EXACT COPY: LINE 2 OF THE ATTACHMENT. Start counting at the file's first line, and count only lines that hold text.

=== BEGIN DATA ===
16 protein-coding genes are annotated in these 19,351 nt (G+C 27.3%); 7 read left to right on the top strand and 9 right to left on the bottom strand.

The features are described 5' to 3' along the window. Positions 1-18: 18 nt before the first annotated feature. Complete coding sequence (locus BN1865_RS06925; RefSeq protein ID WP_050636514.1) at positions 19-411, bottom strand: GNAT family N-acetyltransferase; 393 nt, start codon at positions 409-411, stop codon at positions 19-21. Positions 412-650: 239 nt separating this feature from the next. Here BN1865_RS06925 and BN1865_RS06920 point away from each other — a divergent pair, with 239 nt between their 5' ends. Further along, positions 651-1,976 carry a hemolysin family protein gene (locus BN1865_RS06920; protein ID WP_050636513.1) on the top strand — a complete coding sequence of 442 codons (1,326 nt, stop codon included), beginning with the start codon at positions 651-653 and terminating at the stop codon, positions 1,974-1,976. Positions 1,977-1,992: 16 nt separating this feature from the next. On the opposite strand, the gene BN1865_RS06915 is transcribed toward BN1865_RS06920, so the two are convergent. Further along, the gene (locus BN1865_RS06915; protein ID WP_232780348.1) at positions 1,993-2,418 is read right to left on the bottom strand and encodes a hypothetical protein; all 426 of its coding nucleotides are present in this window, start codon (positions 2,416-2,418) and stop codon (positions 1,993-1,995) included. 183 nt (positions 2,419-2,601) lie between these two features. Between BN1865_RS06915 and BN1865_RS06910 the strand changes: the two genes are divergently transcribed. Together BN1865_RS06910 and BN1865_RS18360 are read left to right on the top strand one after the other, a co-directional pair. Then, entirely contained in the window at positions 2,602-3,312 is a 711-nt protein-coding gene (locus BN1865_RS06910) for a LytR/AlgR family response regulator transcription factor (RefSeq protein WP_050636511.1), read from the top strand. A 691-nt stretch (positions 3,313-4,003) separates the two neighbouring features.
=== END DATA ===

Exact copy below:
The features are described 5' to 3' along the window. Positions 1-18: 18 nt before the first annotated feature. Complete coding sequence (locus BN1865_RS06925; RefSeq protein ID WP_050636514.1) at positions 19-411, bottom strand: GNAT family N-acetyltransferase; 393 nt, start codon at positions 409-411, stop codon at positions 19-21. Positions 412-650: 239 nt separating this feature from the next. Here BN1865_RS06925 and BN1865_RS06920 point away from each other — a divergent pair, with 239 nt between their 5' ends. Further along, positions 651-1,976 carry a hemolysin family protein gene (locus BN1865_RS06920; protein ID WP_050636513.1) on the top strand — a complete coding sequence of 442 codons (1,326 nt, stop codon included), beginning with the start codon at positions 651-653 and terminating at the stop codon, positions 1,974-1,976. Positions 1,977-1,992: 16 nt separating this feature from the next. On the opposite strand, the gene BN1865_RS06915 is transcribed toward BN1865_RS06920, so the two are convergent. Further along, the gene (locus BN1865_RS06915; protein ID WP_232780348.1) at positions 1,993-2,418 is read right to left on the bottom strand and encodes a hypothetical protein; all 426 of its coding nucleotides are present in this window, start codon (positions 2,416-2,418) and stop codon (positions 1,993-1,995) included. 183 nt (positions 2,419-2,601) lie between these two features. Between BN1865_RS06915 and BN1865_RS06910 the strand changes: the two genes are divergently transcribed. Together BN1865_RS06910 and BN1865_RS18360 are read left to right on the top strand one after the other, a co-directional pair. Then, entirely contained in the window at positions 2,602-3,312 is a 711-nt protein-coding gene (locus BN1865_RS06910) for a LytR/AlgR family response regulator transcription factor (RefSeq protein WP_050636511.1), read from the top strand. A 691-nt stretch (positions 3,313-4,003) separates the two neighbouring features.